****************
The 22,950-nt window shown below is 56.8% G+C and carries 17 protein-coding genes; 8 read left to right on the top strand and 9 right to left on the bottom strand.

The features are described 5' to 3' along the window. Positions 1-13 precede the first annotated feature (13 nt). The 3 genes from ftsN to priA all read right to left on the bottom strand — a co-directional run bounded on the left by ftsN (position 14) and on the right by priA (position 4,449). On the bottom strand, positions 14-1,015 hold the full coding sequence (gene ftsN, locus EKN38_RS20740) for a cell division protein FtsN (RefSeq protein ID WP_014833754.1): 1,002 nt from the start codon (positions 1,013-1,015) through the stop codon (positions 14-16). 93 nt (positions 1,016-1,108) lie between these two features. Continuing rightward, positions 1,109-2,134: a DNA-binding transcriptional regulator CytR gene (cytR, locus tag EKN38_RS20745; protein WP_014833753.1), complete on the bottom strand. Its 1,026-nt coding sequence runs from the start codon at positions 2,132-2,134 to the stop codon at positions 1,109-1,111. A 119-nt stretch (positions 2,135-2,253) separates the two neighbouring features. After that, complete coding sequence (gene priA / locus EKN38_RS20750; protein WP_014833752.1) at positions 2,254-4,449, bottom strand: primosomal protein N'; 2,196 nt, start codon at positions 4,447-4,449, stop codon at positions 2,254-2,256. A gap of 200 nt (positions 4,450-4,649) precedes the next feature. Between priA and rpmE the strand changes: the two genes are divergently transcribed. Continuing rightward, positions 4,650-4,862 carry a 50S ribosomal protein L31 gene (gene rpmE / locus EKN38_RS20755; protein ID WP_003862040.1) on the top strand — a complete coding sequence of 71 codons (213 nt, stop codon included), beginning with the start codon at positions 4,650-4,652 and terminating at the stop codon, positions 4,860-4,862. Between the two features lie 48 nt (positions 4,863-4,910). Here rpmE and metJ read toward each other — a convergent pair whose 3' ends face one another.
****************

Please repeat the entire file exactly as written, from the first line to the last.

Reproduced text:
The 22,950-nt window shown below is 56.8% G+C and carries 17 protein-coding genes; 8 read left to right on the top strand and 9 right to left on the bottom strand.

The features are described 5' to 3' along the window. Positions 1-13 precede the first annotated feature (13 nt). The 3 genes from ftsN to priA all read right to left on the bottom strand — a co-directional run bounded on the left by ftsN (position 14) and on the right by priA (position 4,449). On the bottom strand, positions 14-1,015 hold the full coding sequence (gene ftsN, locus EKN38_RS20740) for a cell division protein FtsN (RefSeq protein ID WP_014833754.1): 1,002 nt from the start codon (positions 1,013-1,015) through the stop codon (positions 14-16). 93 nt (positions 1,016-1,108) lie between these two features. Continuing rightward, positions 1,109-2,134: a DNA-binding transcriptional regulator CytR gene (cytR, locus tag EKN38_RS20745; protein WP_014833753.1), complete on the bottom strand. Its 1,026-nt coding sequence runs from the start codon at positions 2,132-2,134 to the stop codon at positions 1,109-1,111. A 119-nt stretch (positions 2,135-2,253) separates the two neighbouring features. After that, complete coding sequence (gene priA / locus EKN38_RS20750; protein WP_014833752.1) at positions 2,254-4,449, bottom strand: primosomal protein N'; 2,196 nt, start codon at positions 4,447-4,449, stop codon at positions 2,254-2,256. A gap of 200 nt (positions 4,450-4,649) precedes the next feature. Between priA and rpmE the strand changes: the two genes are divergently transcribed. Continuing rightward, positions 4,650-4,862 carry a 50S ribosomal protein L31 gene (gene rpmE / locus EKN38_RS20755; protein ID WP_003862040.1) on the top strand — a complete coding sequence of 71 codons (213 nt, stop codon included), beginning with the start codon at positions 4,650-4,652 and terminating at the stop codon, positions 4,860-4,862. Between the two features lie 48 nt (positions 4,863-4,910). Here rpmE and metJ read toward each other — a convergent pair whose 3' ends face one another.